A business associate once told me that the world is pretty much segregated by what it drinks. He opined that there are wine drinkers and there are beer drinkers, never bothering to account for those who might enjoy whiskey, gin or vodka, let alone teetotalers. At first it confused him when I would order beers he had never heard of and then discuss the merits of different vineyards on a restaurant’s wine list.
As consumers experience the flavors of Belgian ales and the makers of sour ales experiment with new fruit combinations, it is likely we will see more grape-flavored beers hit retail shelves.
I can only imagine his reaction if he discovered some of today’s brewers blending wine grape juice with their ales. It would be as if two parallel universes had collided.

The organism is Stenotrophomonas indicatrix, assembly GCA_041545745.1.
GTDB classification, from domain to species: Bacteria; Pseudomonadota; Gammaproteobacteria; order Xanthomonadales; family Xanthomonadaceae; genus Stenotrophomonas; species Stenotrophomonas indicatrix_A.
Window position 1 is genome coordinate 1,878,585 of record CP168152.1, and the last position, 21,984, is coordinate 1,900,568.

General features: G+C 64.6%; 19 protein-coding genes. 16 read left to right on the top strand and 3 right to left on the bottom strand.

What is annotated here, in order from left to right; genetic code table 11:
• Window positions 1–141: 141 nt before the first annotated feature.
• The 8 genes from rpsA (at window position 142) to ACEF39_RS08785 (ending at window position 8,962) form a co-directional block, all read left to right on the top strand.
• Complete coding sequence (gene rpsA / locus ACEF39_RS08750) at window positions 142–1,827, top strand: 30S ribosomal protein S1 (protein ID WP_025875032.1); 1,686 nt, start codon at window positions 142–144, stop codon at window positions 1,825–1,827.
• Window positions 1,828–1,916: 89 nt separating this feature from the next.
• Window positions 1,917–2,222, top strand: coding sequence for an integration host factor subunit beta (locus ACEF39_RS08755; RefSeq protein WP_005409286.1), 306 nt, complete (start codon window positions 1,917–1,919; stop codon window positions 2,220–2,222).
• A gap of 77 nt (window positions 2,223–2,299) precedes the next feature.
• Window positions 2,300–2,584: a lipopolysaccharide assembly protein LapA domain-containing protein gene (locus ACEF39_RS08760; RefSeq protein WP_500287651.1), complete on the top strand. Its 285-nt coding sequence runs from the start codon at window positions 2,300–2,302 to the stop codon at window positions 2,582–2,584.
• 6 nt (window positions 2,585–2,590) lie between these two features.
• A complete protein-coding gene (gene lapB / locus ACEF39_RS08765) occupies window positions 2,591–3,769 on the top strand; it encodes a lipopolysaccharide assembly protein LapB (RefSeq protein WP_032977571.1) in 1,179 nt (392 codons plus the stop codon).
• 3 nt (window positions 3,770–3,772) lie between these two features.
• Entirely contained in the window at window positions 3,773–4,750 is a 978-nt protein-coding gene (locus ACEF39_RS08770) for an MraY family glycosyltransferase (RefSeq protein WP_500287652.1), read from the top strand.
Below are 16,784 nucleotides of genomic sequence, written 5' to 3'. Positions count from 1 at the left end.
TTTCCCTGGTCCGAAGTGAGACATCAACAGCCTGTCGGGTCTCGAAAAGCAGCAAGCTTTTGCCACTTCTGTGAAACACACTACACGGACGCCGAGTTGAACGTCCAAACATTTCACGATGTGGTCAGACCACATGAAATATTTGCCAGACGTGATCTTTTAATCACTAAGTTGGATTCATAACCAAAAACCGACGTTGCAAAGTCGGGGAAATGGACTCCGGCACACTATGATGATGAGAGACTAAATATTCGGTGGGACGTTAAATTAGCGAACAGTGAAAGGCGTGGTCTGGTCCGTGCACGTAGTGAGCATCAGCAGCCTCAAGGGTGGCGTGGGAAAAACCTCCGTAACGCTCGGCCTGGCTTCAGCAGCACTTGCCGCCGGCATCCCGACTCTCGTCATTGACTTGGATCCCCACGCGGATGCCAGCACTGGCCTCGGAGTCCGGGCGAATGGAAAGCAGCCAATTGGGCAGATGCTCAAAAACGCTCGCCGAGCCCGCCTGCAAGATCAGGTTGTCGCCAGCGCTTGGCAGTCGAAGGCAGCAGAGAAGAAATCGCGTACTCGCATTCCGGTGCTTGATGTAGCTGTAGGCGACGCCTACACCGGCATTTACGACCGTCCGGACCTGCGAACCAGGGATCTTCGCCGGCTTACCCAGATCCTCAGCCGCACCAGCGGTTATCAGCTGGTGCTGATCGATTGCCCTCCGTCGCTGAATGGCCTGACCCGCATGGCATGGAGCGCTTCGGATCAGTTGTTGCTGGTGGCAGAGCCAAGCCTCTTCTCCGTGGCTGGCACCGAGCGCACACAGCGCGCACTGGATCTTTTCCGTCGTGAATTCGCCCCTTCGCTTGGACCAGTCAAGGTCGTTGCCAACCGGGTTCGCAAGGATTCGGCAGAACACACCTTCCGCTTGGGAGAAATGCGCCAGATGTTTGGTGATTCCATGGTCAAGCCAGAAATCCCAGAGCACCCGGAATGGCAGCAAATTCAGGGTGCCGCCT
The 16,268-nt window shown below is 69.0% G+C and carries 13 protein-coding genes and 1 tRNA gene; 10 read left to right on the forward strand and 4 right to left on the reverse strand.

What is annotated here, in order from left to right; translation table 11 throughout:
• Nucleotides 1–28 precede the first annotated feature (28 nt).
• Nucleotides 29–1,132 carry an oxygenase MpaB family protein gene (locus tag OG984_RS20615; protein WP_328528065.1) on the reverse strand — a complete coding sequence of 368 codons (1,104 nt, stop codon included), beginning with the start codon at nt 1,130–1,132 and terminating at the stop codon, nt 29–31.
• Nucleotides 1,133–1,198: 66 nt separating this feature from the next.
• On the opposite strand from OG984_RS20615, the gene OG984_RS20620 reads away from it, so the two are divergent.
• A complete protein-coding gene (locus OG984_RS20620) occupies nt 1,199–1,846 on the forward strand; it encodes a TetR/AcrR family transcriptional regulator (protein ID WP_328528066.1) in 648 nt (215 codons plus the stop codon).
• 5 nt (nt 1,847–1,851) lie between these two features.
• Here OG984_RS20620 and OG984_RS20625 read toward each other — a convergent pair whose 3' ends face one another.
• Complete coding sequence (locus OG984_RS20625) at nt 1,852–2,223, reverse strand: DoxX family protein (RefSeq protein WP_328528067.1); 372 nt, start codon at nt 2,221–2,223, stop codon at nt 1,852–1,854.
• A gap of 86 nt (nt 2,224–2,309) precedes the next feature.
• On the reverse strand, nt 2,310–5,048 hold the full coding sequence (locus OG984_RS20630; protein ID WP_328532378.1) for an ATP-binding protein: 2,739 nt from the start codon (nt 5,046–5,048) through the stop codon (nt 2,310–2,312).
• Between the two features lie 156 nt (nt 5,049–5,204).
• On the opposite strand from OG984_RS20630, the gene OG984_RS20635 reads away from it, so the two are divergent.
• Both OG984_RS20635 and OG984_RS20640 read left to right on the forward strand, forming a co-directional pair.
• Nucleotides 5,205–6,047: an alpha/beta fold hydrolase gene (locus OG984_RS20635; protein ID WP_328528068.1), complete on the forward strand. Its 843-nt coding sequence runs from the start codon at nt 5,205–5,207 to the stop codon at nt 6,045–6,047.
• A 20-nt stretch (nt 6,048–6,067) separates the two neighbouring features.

The division between beer and wine goes back through the centuries. The first record of beer being brewed is contained in 8,000-year-old Sumerian writings from what today is Iraq. The first known wine production goes back even further, around 10,000 years, to what is now Georgia in the south Caucasus.
In Europe, most northern countries are “beer” focused, while southern countries lean in the direction of wine. Then there is the vodka belt and the whisky makers. Much of this has to do with growing conditions and traditions. Yes, you can get a great riesling in Germany and find locally made beers in Italy, but the truth is that most locals and tourists in these countries consumer the beverages that each land is best known for producing.